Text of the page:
Unless you have a child with Dyslexia or another learning difference, I can’t imagine you can truly understand the significance of early illiteracy on your self-confidence and sense of wonder. In grade school, we go from learning to read to reading to learn. Wilder entered school excited to use his gifts and talents to learn. It took him less than a school year to realize that there would be destructively little time in his school day for what comes easily to him: creating stories and art, reasoning scientifically, empathizing with others. Grades one through three are really all about reading.
But he is getting better over time at advocating for himself. His support team in school works together to ensure his days contain successes and opportunities to use his assets. He understands that despite the fact he has to work harder to do a lot of things, he is exceptional at some things. He is also getting better at failing with self-confidence.
Let’s go back to that phone call. She knew it was a significant moment. She knew how hard he worked to get there. She was determined that we celebrate him. His teachers are incredibly committed and skilled–they offer multi-sensory approaches, individualized instruction, relationship building, positive reinforcement, high expectations. When we celebrated that night, we toasted the educators he has on his team and the resources they have been able to engage on his behalf. I want kids with dyslexia everywhere to have these opportunities and from what I have learned from other parents, we are very fortunate.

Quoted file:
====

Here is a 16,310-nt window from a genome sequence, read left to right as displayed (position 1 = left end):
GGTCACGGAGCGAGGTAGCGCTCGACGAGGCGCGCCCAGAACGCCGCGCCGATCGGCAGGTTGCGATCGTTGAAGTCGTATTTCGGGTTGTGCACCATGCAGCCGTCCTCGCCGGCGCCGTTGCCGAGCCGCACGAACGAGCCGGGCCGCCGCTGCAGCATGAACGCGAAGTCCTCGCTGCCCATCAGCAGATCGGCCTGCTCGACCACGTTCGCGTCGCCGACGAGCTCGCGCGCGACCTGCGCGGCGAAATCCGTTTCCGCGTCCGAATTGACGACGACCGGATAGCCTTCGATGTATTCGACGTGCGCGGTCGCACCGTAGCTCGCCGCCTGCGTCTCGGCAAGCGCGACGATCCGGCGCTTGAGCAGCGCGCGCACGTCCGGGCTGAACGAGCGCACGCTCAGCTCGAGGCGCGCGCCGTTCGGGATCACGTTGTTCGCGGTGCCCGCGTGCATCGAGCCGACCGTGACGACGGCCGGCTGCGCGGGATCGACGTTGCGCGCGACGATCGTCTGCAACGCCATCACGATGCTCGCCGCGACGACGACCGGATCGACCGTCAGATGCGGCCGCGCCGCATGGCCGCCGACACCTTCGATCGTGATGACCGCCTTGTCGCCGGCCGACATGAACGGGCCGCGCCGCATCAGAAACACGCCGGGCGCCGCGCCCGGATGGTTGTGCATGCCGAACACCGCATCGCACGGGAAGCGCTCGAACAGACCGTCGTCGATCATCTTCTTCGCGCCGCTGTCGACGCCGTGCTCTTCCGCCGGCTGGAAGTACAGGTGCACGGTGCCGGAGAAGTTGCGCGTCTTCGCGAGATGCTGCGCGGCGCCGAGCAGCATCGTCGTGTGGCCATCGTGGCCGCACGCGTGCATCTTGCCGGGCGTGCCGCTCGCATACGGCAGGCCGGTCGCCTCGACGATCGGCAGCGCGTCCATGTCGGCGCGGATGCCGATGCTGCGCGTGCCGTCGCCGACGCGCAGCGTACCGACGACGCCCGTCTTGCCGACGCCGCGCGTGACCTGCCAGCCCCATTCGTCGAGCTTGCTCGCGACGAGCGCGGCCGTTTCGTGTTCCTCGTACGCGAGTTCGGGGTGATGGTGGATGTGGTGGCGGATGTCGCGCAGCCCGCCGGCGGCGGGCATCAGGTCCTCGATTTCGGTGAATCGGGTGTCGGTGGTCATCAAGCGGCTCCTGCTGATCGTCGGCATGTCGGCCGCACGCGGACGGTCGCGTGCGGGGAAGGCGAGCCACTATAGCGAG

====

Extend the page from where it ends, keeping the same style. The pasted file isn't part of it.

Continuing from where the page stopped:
A group of parent volunteers and teachers have spent thousands of hours at the Minnesota state Capitol attempting to get lawmakers to insist public schools provide kids with reading disabilities an equitable and appropriate education: Decoding Dyslexia Minnesota.
This week I sat before a Senate committee asking them to provide the Minnesota Department of Education a Dyslexia Specialist. We would like to see: early identification that avoids early school failure, classroom instruction in reading that incorporates strategies which will work for all learners, and grants for teachers to access professional development in Dyslexia.
They only appeared moved by this…
I’d like you to picture something you learned to do for the first time recently. Do you have any new hobbies? Professional skills? Anyone trying Twitter?
Now imagine your first attempts. Was the learning curve steep? Did you ever doubt your abilities when your colleagues learned faster? As you experienced success, did consistent progress keep you engaged?
At the beginning of 3rd grade my son was at the same reading level he was at when he entered kindergarten. If you had made no progress in 3 years, would you have kept going? Would you feel anxious? Depressed? Might you act out?
- Nearly 1 in 5 people have Dyslexia. (Connecticut Longitudinal Study)
- 50% of adjudicated youth tested were found to have undetected learning disabilities (National Institute for Literacy, 1998)
- Approximately 80% of people with learning disabilities have Dyslexia which makes it the most common learning disability (American Academy of Pediatrics 2011)
- 3rd grade reading proficiency scores can be used to predict the number of new beds needed in prisons 10 years hence (OhioHigherEd.org)
I am hopeful these upstream efforts will reduce the emotional burden of Dyslexia, especially for the most vulnerable kids who may or may not be identified because the expectations on their learning and behavior were unjustly low from the beginning. There’s no reason to let these kids fail when we have the tools available to enable their success. Despite limited resources, our child’s school is effectively supporting him. I can’t stop there. All these kids deserve to know that they have super powers.